A vial containing a potentially harmful virus has gone missing from a laboratory at the University of Texas Medical Branch, officials said.
The missing vial, which contains less than a quarter of a teaspoon an infectious disease, had been stored in a locked freezer, designed to handle biological material safely, within the Galveston National Laboratory on UTMB’s campus, officials said. During a routine internal inspection last week, UTMB officials realized one vial of a virus called Guanarito was not accounted for at the facility.
Scott Weaver, the laboratory’s scientific director, said Guanarito is an emerging disease that has caused deadly diseases in Venezuela. The federal government prioritizes it for research because it has the potential to be used a weapon for terrorists.
On Tuesday, an investigator discovered that only four out of five vials were stored of the virus in the grid system. The Centers for Disease Control and Prevention was notified immediately.
According to the Center for Biosecurity, an independent nonprofit organization dedicated to improving the US’s resilience to major biological threats, the Guanarito virus is a member of the Arenaviridae group of hemorrhagic fever viruses (HFVs) referred to as the New World arenaviruses.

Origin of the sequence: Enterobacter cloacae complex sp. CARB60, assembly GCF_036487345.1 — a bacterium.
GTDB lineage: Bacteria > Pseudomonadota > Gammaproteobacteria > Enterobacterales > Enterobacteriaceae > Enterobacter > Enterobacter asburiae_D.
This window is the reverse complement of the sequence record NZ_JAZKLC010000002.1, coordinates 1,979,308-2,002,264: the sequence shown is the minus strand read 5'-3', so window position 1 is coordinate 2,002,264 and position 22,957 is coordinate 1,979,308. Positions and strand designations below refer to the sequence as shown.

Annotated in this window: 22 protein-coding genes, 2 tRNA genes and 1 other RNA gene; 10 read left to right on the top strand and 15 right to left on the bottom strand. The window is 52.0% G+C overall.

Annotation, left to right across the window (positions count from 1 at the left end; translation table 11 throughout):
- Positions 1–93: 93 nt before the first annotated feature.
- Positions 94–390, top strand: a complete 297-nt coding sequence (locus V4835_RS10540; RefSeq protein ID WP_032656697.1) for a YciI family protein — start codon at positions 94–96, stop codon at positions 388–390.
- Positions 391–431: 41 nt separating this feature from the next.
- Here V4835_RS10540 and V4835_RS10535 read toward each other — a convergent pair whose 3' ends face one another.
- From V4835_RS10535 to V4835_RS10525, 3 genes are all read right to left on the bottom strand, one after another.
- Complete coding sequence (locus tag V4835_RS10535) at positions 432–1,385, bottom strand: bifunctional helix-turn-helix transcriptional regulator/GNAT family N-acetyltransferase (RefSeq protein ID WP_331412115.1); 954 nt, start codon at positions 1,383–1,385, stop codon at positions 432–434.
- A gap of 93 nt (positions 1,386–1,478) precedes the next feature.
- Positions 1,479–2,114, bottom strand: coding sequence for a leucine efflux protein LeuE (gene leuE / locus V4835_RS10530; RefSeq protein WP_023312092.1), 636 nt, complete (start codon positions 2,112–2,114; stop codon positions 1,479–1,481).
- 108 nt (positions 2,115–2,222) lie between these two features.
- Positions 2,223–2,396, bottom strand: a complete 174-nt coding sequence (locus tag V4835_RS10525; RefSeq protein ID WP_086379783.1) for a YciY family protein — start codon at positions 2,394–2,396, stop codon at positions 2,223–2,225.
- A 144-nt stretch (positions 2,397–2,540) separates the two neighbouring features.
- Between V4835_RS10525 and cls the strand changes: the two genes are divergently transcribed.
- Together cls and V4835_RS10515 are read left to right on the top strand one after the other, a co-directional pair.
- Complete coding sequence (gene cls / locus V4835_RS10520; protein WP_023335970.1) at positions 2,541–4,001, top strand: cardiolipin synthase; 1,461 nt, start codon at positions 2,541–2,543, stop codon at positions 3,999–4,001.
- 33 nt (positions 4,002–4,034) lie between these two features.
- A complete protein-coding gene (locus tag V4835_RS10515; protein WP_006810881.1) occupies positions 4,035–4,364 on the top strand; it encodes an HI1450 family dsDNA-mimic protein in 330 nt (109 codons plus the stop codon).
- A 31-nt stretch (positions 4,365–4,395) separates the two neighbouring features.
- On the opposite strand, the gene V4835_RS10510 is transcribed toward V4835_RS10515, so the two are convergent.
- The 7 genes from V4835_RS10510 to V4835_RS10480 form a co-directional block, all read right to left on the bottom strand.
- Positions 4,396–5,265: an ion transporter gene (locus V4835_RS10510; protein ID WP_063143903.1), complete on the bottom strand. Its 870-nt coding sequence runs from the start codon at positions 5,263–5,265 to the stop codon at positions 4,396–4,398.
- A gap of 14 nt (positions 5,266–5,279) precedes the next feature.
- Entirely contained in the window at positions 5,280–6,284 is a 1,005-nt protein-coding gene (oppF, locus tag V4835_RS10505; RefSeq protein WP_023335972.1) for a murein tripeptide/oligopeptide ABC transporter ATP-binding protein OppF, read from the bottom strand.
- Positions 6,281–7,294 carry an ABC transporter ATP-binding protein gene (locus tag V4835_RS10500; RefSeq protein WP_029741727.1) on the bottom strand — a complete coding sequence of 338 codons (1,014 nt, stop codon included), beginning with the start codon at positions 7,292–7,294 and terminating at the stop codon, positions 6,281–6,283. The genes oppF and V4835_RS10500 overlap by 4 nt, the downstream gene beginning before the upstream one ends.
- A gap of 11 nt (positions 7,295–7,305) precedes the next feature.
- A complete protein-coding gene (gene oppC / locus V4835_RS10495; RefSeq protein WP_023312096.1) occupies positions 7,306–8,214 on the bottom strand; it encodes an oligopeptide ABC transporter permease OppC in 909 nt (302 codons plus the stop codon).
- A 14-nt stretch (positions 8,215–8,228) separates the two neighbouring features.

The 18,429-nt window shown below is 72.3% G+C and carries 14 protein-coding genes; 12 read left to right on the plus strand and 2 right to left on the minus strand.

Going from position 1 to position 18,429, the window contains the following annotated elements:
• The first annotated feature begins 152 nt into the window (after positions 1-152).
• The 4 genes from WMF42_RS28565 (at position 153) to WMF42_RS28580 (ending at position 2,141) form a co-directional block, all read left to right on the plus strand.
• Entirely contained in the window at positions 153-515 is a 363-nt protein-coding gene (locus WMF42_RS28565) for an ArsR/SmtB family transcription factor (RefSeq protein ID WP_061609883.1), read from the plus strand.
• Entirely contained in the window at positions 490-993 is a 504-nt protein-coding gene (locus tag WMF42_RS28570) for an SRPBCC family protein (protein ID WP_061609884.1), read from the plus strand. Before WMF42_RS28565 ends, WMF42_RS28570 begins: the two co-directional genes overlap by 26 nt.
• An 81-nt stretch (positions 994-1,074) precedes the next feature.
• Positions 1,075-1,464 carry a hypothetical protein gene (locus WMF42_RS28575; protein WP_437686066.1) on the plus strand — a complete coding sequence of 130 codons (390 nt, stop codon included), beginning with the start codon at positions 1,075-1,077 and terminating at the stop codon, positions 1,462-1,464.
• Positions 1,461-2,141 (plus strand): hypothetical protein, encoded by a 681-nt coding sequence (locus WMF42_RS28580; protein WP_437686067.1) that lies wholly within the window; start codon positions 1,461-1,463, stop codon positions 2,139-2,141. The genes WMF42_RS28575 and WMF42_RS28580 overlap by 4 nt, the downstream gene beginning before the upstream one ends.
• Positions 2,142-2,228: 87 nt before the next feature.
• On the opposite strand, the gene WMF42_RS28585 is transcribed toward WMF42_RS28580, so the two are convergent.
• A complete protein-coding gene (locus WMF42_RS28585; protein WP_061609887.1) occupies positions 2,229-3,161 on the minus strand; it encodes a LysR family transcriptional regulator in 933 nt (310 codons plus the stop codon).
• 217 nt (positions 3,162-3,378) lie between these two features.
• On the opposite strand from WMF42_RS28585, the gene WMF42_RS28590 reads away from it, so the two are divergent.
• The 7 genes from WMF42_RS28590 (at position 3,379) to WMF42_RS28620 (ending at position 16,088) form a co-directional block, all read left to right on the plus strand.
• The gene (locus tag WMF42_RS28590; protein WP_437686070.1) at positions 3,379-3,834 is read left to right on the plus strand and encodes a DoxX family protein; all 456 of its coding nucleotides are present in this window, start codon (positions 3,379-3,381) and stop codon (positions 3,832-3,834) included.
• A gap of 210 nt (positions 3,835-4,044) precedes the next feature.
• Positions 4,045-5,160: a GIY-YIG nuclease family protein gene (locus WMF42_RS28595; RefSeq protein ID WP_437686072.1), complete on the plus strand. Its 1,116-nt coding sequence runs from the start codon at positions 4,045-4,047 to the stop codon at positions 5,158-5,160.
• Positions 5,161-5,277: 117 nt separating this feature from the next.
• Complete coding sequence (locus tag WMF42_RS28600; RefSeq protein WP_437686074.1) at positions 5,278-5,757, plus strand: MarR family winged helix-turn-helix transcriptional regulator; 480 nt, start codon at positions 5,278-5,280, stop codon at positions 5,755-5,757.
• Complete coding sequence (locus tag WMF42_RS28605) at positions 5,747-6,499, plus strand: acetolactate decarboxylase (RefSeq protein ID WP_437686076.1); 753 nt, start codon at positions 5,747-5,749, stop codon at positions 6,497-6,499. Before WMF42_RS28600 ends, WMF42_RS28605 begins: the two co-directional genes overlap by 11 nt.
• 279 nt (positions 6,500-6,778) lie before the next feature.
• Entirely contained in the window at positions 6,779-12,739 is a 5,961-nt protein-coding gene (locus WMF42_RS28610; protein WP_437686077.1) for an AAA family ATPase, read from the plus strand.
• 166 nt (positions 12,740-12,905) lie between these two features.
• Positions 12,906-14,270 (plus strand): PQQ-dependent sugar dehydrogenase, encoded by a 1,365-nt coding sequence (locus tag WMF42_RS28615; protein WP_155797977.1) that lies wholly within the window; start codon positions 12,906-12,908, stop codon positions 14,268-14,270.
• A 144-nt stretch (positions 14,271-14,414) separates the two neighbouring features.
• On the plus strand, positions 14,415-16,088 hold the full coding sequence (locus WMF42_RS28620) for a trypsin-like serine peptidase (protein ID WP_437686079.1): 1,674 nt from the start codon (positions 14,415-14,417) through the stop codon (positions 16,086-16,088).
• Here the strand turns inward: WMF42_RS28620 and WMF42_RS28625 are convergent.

Continuing from their site:
HFVs as Biological Weapons
Some HFVs are considered to be a significant threat for use as biological weapons due to their potential for causing widespread illness and death. Because of their infectious properties, associated high rates of morbidity and mortality, and ease of person-to-person spread, Ebola, Marburg, Junin, Rift Valley fever, and yellow fever viruses have been deemed to pose a particularly serious threat, and in 1999 the HFVs were classified as category A bioweapons agents by the U.S. Centers for Disease Control and Prevention (CDC).
Several HFVs were reportedly developed as aerosol weapons in the past by some countries. An attack using an HFV as a biological weapon could affect both human and animal populations. Rift Valley fever virus, for example, which is usually transmitted by mosquitoes, can infect livestock, which, in turn, can infect more mosquitoes, widening the scope of an outbreak.